MWC Angola visit inspiring, troubling
Parents and children or brothers and sisters?By Ron Rempel Mennonite World Conference
Struggling with poverty and loose connections to the wider Anabaptist world, Mennonites in Angola reached out to their “mother and father” when a recent Mennonite World Conference delegation made a visit.
“Come and visit us,” urged Angolan representatives during the May 2012 MWC General Council meeting in Switzerland. They said they felt isolated and abandoned after the end of Mennonite Central Committee programming a decade ago and after some leadership struggles.
The MWC Africa Caucus, together with MCC, responded to the invitation with a visit April 13-30, followed by another delegation the first week of September. The purpose, according to Deacons Commission secretary Henk Stenvers of the Netherlands, was to listen to and assure members that they are an important part of MWC.
The delegation, which included MWC vice president Janet Plenert of Canada and Enock Shamapani of Zambia, a member of the Deacons Commission, was impressed with the faith and “vision of the leaders, the dedication of the teachers and their focus on what they had, much more than on what they didn’t have,” Plenart said.
At the same time, delegation members felt overwhelmed and troubled by requests for assistance, which seemed to assume the full solution to needs would come from outside the country.
In a worship service early in their visit, delegation members emphasized they came as brothers and sisters, not as a mother or father to the Angolan churches. Later in the week, noted Plenert, “a youth leader publicly stated that in spite of what we had preached on Sunday … we are their mother and father whether we like it or not because Mennonite is [originally] a white European and North American church. He said that we know our history and are responsible to teach it to them and provide for them because we brought them this church.”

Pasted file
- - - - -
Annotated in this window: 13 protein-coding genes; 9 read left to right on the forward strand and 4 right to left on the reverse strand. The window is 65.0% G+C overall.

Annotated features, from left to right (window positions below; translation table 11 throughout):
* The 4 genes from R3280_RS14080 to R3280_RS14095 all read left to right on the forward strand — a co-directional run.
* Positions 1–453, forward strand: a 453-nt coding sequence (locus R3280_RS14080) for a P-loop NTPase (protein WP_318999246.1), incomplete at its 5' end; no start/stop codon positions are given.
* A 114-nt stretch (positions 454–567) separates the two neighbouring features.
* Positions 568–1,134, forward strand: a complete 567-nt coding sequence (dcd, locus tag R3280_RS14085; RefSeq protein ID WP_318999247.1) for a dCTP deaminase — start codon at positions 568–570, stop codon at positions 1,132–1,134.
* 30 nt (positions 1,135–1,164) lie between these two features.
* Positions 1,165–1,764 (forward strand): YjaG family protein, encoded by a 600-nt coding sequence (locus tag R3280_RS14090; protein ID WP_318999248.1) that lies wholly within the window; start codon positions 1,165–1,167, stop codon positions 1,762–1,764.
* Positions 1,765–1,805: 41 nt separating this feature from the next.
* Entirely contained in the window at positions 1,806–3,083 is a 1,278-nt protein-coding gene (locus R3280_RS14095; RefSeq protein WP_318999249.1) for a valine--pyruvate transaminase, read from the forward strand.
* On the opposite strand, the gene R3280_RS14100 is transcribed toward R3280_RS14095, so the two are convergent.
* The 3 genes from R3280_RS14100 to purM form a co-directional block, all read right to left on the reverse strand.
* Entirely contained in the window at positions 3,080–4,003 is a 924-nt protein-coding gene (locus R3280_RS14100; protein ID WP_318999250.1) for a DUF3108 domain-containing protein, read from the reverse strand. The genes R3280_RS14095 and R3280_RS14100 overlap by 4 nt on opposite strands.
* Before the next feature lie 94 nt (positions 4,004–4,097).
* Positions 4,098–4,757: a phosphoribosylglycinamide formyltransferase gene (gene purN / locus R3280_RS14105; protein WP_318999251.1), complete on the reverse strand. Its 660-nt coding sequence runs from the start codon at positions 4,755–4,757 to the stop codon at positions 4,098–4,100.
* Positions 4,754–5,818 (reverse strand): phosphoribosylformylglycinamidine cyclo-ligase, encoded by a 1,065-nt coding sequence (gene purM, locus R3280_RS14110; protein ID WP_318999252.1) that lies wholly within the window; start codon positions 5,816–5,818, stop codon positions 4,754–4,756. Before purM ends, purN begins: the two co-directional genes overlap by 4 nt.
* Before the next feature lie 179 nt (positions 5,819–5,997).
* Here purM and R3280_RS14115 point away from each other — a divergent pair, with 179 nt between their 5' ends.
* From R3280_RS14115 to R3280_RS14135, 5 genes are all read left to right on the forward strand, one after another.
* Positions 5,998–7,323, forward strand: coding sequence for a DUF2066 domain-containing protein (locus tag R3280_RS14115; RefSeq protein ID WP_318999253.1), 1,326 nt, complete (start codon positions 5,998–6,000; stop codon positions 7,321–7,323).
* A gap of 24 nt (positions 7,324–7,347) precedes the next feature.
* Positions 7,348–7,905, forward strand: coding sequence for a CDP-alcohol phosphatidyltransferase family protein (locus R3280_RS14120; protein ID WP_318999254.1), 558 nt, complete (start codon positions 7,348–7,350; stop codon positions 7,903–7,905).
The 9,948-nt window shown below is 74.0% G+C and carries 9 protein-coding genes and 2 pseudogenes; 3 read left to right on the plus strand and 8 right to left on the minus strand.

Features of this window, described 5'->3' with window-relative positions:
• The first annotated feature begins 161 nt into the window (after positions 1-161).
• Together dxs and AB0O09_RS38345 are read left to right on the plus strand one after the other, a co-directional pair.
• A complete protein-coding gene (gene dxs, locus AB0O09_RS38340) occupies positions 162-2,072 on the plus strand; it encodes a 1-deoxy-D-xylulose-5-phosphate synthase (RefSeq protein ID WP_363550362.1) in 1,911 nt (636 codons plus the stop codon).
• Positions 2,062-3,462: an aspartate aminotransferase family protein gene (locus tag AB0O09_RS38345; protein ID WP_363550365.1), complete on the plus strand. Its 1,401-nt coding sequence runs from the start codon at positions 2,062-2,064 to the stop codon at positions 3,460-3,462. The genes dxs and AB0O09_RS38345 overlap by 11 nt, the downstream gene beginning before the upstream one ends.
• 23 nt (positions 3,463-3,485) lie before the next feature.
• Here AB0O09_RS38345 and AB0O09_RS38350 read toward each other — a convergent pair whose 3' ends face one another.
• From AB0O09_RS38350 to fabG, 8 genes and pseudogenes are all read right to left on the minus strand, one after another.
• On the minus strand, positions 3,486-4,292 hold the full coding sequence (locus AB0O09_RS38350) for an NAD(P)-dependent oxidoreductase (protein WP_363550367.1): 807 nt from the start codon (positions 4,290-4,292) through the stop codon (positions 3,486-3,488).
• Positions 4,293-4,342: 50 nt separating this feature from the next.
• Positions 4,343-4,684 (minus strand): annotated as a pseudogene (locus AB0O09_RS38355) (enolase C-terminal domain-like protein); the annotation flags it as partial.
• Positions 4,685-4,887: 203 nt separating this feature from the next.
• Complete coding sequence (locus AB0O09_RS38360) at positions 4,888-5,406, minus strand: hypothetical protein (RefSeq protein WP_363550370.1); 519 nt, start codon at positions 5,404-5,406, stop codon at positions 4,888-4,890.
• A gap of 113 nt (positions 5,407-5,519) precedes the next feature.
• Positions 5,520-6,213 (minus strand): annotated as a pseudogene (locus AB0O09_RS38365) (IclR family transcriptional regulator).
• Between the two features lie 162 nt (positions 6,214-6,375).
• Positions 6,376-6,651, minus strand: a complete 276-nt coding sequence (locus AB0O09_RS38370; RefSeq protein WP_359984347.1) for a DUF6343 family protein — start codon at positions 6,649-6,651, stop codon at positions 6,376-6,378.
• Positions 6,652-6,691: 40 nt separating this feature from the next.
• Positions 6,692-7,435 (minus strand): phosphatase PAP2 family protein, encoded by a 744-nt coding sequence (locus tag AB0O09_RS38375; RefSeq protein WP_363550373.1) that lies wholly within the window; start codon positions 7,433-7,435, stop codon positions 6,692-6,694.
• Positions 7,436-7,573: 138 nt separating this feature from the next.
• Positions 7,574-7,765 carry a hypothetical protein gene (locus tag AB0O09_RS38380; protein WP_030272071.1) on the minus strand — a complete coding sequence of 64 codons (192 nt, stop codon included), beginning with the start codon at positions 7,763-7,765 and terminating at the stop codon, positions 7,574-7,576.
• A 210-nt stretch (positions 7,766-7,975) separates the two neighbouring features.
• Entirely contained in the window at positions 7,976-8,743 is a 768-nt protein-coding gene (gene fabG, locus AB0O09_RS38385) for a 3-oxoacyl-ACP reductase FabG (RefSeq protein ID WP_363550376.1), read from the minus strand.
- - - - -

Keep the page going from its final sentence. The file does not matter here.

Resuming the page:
Plenert said the comment stung. In response, she referred to the church as “a body of many members, not a hierarchy of historic ownership.” Referring to her own experience of joining the Mennonite church although not raised in a Mennonite home, she added, “We are all adopted in, gentiles who by grace are part of the people of God.”
The delegation met with leaders of four Mennonite conferences. Three are MWC members. The four conferences have more than 200 congregations and about 18,800 baptized members, plus numerous adherents.
One of the challenges facing Angolan churches, reported the delegation, is the marginalization of former refugees (regressados) who fled to Congo and other neighboring countries during Angola’s long civil war from 1975 to 2002 and then decided to go back home. Those who stayed in Angola and survived the war often refused to accept those who had fled and returned.
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